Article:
Knife Tip: Don’t Let Strangers Use Your House Phone

Image courtesy Porter County Sheriff

Your home may be your castle, but its walls offer little protection when you open the door and invite trouble inside. Trouble, in this case, came in the form of Billie Jo Moore. According to police, she got in a car accident and asked to use the telephone at a nearby house. Homeowner Robert Gottschling was outside fetching his mail, and he let her in.

Bad call.

Moore allegedly made a few phone calls before Gottschling asked her to leave, and then she stabbed him in the chest with a kitchen knife. She claimed that he attacked her with the knife first, but prosecutors pointed out that his clothes were cut and bloody while hers were clean and undamaged.

From the Northwest Indiana Times:

Deputy Prosecutor Trista Hudson said Moore stabbed Gottschling when he asked her to leave after she placed a second telephone call from his kitchen.

She said Gottschling fought back against Moore’s attack, using the least amount of force needed.

While Moore claims she was the one attacked, it was Gottschling who was stabbed, Hudson said. And the clothes Moore wore at the time were not damaged, unlike those worn by Gottschling, she said.

Moore is charged with felony counts of aggravated battery and battery with a deadly weapon. The first charge carries a potential sentence of six to 20 years behind bars and the second has a penalty of two to eight years.

Maybe Moore is a stone-cold badass who disarmed Gottschling and turned his knife back on him, but I’d lay long odds against that possibility. More likely she’s a drugged-out loser or psycho, whom Gottschling invited into his home and then inadvertently provided with a weapon. He survived, but he was lucky to survive a stab wound near his heart.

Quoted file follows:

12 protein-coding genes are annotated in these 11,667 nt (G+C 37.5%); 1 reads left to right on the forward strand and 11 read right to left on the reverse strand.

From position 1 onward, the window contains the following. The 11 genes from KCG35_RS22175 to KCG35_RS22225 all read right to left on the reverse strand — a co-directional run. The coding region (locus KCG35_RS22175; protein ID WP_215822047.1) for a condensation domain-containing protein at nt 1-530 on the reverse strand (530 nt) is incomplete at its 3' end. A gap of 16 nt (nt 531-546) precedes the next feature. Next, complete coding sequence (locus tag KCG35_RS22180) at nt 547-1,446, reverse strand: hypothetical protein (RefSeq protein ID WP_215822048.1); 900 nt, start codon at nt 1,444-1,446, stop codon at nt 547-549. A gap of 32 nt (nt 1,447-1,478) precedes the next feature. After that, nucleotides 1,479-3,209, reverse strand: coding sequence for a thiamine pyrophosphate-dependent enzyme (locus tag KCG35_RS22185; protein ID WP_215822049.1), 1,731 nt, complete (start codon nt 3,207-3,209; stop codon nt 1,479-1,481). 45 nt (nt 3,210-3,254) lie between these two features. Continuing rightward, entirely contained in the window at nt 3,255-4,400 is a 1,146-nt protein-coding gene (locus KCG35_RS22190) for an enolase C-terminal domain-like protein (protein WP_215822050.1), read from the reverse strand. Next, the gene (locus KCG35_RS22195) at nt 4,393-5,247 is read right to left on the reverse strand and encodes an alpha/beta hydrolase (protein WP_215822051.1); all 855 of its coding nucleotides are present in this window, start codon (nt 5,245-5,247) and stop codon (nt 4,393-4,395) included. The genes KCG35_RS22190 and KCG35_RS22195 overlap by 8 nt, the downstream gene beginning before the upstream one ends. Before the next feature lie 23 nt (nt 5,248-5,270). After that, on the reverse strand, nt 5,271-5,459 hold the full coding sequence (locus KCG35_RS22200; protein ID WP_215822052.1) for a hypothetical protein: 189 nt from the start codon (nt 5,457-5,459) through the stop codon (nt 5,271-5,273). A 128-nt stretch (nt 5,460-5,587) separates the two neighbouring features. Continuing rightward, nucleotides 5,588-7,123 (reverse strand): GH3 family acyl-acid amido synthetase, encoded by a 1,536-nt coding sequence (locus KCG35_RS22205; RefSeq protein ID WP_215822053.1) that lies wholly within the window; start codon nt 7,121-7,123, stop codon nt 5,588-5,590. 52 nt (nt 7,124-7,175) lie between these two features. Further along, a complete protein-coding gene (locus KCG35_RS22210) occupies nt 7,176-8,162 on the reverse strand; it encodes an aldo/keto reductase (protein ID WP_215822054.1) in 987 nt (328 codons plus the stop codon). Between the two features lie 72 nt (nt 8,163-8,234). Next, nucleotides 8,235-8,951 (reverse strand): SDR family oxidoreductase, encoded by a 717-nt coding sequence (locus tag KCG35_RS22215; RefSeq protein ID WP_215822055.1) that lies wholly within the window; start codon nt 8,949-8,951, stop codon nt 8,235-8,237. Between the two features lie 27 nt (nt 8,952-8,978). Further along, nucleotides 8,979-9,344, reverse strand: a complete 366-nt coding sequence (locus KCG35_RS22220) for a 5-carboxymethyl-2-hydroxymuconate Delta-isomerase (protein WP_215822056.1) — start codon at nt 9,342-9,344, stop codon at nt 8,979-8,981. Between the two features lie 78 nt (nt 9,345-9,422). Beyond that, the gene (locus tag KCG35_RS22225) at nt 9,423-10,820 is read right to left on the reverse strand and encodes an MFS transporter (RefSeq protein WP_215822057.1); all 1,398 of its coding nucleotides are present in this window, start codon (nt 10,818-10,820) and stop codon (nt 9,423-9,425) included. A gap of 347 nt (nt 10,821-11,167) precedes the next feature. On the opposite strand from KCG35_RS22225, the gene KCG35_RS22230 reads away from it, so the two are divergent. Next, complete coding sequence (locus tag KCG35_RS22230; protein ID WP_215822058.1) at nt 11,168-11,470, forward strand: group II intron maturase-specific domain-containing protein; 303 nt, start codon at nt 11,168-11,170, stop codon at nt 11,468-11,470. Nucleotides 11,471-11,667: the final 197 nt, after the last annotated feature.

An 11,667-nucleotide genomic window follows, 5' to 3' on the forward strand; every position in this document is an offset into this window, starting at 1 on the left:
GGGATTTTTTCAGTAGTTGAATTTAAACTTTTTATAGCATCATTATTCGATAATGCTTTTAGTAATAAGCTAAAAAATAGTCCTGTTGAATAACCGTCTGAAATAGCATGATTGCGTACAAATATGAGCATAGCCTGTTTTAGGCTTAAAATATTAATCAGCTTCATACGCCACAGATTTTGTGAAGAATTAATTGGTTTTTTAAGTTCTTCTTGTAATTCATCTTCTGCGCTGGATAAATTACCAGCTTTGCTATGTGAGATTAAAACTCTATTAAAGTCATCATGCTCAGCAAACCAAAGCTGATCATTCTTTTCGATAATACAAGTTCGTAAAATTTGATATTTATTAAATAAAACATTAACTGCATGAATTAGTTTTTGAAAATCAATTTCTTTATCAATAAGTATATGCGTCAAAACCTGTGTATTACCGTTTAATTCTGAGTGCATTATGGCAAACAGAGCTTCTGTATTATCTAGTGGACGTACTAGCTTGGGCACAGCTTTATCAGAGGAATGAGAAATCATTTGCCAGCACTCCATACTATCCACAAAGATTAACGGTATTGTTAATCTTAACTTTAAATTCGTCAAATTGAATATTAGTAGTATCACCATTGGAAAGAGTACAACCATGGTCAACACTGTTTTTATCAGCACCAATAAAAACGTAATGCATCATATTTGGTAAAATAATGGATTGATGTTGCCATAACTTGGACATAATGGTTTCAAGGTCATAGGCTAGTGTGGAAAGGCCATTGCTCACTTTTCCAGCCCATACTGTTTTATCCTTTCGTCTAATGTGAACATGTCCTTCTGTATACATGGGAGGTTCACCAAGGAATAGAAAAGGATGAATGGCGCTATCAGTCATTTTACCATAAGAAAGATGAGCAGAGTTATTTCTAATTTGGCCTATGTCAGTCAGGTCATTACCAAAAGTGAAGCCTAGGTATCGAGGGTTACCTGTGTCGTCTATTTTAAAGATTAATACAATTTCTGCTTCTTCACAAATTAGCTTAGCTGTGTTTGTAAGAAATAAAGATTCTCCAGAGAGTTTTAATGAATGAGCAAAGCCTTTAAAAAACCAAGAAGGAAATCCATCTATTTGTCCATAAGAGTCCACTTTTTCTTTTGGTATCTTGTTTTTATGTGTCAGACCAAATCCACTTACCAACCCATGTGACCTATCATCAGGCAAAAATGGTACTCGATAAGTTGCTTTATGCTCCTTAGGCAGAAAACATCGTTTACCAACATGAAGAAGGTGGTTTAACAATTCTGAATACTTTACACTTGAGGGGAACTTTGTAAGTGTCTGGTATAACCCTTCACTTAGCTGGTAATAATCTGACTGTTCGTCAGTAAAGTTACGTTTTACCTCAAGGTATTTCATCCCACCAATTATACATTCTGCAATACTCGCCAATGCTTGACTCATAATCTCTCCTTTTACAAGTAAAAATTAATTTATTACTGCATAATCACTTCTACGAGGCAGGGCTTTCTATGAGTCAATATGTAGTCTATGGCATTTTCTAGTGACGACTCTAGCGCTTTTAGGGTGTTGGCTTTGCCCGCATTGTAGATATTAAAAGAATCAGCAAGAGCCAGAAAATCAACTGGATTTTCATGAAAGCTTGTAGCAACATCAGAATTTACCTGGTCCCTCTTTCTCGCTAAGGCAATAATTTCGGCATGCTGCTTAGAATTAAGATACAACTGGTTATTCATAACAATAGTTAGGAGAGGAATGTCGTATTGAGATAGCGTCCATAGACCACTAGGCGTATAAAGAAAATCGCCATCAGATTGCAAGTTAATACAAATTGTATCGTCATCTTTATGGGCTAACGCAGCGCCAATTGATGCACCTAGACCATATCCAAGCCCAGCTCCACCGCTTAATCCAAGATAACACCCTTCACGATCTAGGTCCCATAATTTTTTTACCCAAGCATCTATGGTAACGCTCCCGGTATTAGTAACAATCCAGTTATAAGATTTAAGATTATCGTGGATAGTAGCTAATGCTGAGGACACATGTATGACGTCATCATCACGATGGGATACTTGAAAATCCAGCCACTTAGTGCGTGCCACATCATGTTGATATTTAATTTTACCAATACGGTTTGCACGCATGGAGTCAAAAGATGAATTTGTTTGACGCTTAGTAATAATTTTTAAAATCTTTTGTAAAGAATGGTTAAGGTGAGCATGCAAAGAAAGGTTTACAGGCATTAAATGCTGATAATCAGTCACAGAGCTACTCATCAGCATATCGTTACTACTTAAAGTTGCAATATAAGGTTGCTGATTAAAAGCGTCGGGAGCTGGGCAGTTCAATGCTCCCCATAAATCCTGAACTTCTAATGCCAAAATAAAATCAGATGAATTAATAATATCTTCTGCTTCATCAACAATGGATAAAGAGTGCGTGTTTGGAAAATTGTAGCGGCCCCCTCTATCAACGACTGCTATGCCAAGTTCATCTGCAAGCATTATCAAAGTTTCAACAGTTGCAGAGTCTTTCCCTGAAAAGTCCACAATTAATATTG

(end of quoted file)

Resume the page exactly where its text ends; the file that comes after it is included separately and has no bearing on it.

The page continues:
Don’t be like him. Just as many stranger child abductions start by asking a child for help finding a lost puppy or kitten, the use of a woman pretending to ask for help has become a common ruse in home-invasion robberies. The woman begs for help, the homeowner lets them in, and the rest of the gang rushes the door as soon as it’s opened.

If a stranger asks to come inside to use your home phone, keep them locked outside and offer to place the call and leave a message for them. If they demand to be let inside, tell them to go elsewhere and then call 911 to report the incident.

I’m not recommending you do nothing; I’m reminding you to be careful.


  1. Matt in FL says:

    Funny story (except for the homeowner). I don’t have a house phone. Problem solved.

  2. Aharon says:

    I wouldn’t let any stranger into my home to use the phone (I only use cell) or my restroom. Even if a person does not attack you they can later make up false allegations of assault against you.

    Adding on to yesterday’s news about Israel: police chiefs have gone public about women hitchhikers who have made false rape allegations against men. Warning: being armed with a gun and knowing self-defense will not protect you against false allegations out there. As much as I am opposed to the police-security state police cameras (especially in the U.K.) have saved a number of men from being prosecuted by a false rape allegation.

    1. Aharon says:

      Correction: yesterday’s news as reported on TTAG.

  3. Ralph says:

    Unless you’re from Fedex or UPS, I’m not opening my door for you if I don’t know you. If you are from Fedex or UPS, you don’t know that I’m carrying and if things go according to plan, you never will.

    If you’re a stranger who needs help, I’ll call 911 for you (or maybe on you), but you’re not getting into my home. No, you can’t call your brother to come and get you. No, you can’t use my bathroom. No, you can’t bleed on my carpet. And no, I don’t give a damn that you’re wearing a blue uniform. GTFO.

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Knife Tip: Don’t Let Strangers Use Your House Phone

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